Last $112.95 USD
Change Today -3.04 / -2.62%
Volume 2.0M
Z On Other Exchanges
Symbol
Exchange
NASDAQ GS
Berlin
As of 4:30 PM 10/1/14 All times are local (Market data is delayed by at least 15 minutes).
text size: T | T
McClatchy-Tribune  08/30/2014 2:07 AM ET
Chicago Tribune Rex Huppke column [Chicago Tribune :: ]

Aug. 30--Even if you're off, Labor Day seems an appropriate time to think about work. Not so much the stresses and drags of it all, but the actual things we do as working people.

Most of the time -- either from busyness or as victims of rote behavior -- our jobs are reduced to little more than a title. I'm a plumber. I'm a columnist. I'm a small-business owner. I'm a doctor, a chef, a cashier.

Those titles categorize workers but reveal little about the individual and his or her contributions. That's a shame, because we live in an age when the professional and personal mix more than ever, making work identities a huge part of who we are.

So perhaps take some time to consider what you do for a living beyond the generic tag that describes your job. Not only is it a good exercise in self-awareness, a new study from researchers at the University of Pennsylvania and the London Business School shows, but people who more clearly define their work identity are happier and less prone to burnout.

The study is called "Job Titles as Identity Badges: How Self-Reflective Titles Can Reduce Emotional Exhaustion" and was published in the Academy of Management Journal.

It explains why a job title that doesn't do justice to the work you do can be frustrating: "Given the close connection between our job titles and our identities, job titles can affect the fundamental human motive to self-express -- to communicate our identities and values to others. ... Job titles serve a self-expressive function, influencing whether employees feel understood and accepted both inside and outside their work."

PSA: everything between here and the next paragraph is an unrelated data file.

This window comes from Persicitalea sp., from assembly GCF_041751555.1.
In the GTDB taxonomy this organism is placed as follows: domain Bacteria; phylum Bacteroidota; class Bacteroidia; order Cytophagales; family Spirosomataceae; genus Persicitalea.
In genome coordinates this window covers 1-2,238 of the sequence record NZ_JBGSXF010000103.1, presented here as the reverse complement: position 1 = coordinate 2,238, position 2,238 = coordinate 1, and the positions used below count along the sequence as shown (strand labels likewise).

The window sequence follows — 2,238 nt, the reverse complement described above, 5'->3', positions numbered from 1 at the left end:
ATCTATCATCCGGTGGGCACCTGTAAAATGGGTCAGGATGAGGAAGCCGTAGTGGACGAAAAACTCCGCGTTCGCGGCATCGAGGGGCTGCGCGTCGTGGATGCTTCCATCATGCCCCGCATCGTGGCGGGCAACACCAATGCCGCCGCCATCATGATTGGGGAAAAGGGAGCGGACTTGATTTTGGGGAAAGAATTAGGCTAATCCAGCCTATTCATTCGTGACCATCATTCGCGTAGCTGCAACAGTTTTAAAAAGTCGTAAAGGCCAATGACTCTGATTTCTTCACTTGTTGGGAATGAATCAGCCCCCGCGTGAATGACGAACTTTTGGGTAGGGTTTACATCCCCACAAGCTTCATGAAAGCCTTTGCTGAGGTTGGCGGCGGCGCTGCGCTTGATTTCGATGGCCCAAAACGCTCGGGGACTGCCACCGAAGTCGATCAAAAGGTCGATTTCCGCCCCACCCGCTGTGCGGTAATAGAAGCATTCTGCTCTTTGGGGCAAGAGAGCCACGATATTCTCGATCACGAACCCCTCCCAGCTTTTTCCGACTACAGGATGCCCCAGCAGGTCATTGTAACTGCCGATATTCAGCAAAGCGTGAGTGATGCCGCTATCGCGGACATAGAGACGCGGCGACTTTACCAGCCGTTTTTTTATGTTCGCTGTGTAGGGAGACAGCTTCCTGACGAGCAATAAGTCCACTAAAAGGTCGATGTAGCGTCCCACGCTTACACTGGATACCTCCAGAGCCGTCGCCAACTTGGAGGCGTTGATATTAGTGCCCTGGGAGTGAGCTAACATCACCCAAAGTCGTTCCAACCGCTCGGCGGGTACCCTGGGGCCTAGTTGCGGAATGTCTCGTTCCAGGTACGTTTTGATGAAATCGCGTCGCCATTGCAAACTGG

The researchers looked at employees at a Midwestern chapter of the Make-A-Wish Foundation. The organization had encouraged employees to come up with their own whimsical job titles.

An administrative assistant gave herself the title "goddess of greetings," a public relations manager became "heralder of happy news" and a database manager decided on "duchess of data."

It was at this point that I began to wonder about the seriousness of this research.

But the study found these "self-reflective titles" lessened workers' emotional exhaustion: "Participants described self-reflective titles as a means for verifying valued aspects of their identities, and, in turn, these feelings of self-verification served as a buffer against emotional exhaustion. As the CEO explained, "The titles make you proud. ... It makes everybody more real. Employees take ownership over their titles -- they say, 'This is who I am. ...' It helps you be comfortable with yourself.'"

The researchers also studied workers at a hospital who took on titles like "germ slayer" and "quick shot." The results were quite similar: "Health care employees who created self-reflective job titles felt less emotionally exhausted five weeks later, while employees in a pure control group and those who participated in an alternative exercise did not."